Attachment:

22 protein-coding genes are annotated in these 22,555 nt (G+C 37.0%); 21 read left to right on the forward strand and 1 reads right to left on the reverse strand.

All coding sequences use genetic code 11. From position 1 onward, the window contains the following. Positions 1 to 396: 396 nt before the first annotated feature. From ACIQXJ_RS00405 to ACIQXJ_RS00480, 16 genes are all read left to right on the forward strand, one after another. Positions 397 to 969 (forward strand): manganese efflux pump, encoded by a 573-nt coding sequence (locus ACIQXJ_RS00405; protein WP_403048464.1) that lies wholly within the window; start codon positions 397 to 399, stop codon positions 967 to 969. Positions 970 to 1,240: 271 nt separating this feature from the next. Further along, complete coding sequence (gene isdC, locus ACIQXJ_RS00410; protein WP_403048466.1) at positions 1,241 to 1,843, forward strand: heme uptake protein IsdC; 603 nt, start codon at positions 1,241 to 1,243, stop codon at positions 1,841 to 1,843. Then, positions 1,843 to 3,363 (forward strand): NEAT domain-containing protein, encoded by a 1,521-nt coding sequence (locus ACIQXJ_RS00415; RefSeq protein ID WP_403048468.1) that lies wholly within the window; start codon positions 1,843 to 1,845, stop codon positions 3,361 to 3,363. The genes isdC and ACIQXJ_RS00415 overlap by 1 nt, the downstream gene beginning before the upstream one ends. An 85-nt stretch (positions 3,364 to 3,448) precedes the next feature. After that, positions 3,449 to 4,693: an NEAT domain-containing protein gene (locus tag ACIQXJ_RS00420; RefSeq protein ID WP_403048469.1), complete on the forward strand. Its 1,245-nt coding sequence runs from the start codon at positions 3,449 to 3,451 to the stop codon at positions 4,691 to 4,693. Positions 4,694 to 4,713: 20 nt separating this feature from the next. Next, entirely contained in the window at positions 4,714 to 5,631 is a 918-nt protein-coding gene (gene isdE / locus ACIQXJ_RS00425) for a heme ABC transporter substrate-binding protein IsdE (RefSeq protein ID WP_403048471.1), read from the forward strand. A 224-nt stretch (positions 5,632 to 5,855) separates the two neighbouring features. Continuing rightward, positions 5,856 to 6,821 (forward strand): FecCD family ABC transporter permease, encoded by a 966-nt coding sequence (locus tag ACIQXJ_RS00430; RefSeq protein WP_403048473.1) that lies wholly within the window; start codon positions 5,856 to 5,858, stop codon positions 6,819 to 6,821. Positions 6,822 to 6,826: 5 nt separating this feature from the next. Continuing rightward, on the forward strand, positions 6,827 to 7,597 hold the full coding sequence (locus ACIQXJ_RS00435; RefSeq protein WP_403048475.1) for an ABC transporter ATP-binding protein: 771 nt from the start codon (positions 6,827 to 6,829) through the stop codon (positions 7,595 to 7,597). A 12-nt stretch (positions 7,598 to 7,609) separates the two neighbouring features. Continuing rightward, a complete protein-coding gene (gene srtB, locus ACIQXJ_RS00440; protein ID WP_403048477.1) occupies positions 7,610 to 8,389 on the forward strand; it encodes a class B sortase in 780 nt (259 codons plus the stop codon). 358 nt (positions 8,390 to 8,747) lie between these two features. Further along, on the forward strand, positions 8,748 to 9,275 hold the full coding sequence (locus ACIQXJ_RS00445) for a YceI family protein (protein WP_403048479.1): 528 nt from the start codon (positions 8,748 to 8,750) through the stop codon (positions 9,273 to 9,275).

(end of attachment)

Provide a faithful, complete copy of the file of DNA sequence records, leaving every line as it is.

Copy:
22 protein-coding genes are annotated in these 22,555 nt (G+C 37.0%); 21 read left to right on the forward strand and 1 reads right to left on the reverse strand.

All coding sequences use genetic code 11. From position 1 onward, the window contains the following. Positions 1 to 396: 396 nt before the first annotated feature. From ACIQXJ_RS00405 to ACIQXJ_RS00480, 16 genes are all read left to right on the forward strand, one after another. Positions 397 to 969 (forward strand): manganese efflux pump, encoded by a 573-nt coding sequence (locus ACIQXJ_RS00405; protein WP_403048464.1) that lies wholly within the window; start codon positions 397 to 399, stop codon positions 967 to 969. Positions 970 to 1,240: 271 nt separating this feature from the next. Further along, complete coding sequence (gene isdC, locus ACIQXJ_RS00410; protein WP_403048466.1) at positions 1,241 to 1,843, forward strand: heme uptake protein IsdC; 603 nt, start codon at positions 1,241 to 1,243, stop codon at positions 1,841 to 1,843. Then, positions 1,843 to 3,363 (forward strand): NEAT domain-containing protein, encoded by a 1,521-nt coding sequence (locus ACIQXJ_RS00415; RefSeq protein ID WP_403048468.1) that lies wholly within the window; start codon positions 1,843 to 1,845, stop codon positions 3,361 to 3,363. The genes isdC and ACIQXJ_RS00415 overlap by 1 nt, the downstream gene beginning before the upstream one ends. An 85-nt stretch (positions 3,364 to 3,448) precedes the next feature. After that, positions 3,449 to 4,693: an NEAT domain-containing protein gene (locus tag ACIQXJ_RS00420; RefSeq protein ID WP_403048469.1), complete on the forward strand. Its 1,245-nt coding sequence runs from the start codon at positions 3,449 to 3,451 to the stop codon at positions 4,691 to 4,693. Positions 4,694 to 4,713: 20 nt separating this feature from the next. Next, entirely contained in the window at positions 4,714 to 5,631 is a 918-nt protein-coding gene (gene isdE / locus ACIQXJ_RS00425) for a heme ABC transporter substrate-binding protein IsdE (RefSeq protein ID WP_403048471.1), read from the forward strand. A 224-nt stretch (positions 5,632 to 5,855) separates the two neighbouring features. Continuing rightward, positions 5,856 to 6,821 (forward strand): FecCD family ABC transporter permease, encoded by a 966-nt coding sequence (locus tag ACIQXJ_RS00430; RefSeq protein WP_403048473.1) that lies wholly within the window; start codon positions 5,856 to 5,858, stop codon positions 6,819 to 6,821. Positions 6,822 to 6,826: 5 nt separating this feature from the next. Continuing rightward, on the forward strand, positions 6,827 to 7,597 hold the full coding sequence (locus ACIQXJ_RS00435; RefSeq protein WP_403048475.1) for an ABC transporter ATP-binding protein: 771 nt from the start codon (positions 6,827 to 6,829) through the stop codon (positions 7,595 to 7,597). A 12-nt stretch (positions 7,598 to 7,609) separates the two neighbouring features. Continuing rightward, a complete protein-coding gene (gene srtB, locus ACIQXJ_RS00440; protein ID WP_403048477.1) occupies positions 7,610 to 8,389 on the forward strand; it encodes a class B sortase in 780 nt (259 codons plus the stop codon). 358 nt (positions 8,390 to 8,747) lie between these two features. Further along, on the forward strand, positions 8,748 to 9,275 hold the full coding sequence (locus ACIQXJ_RS00445) for a YceI family protein (protein WP_403048479.1): 528 nt from the start codon (positions 8,748 to 8,750) through the stop codon (positions 9,273 to 9,275).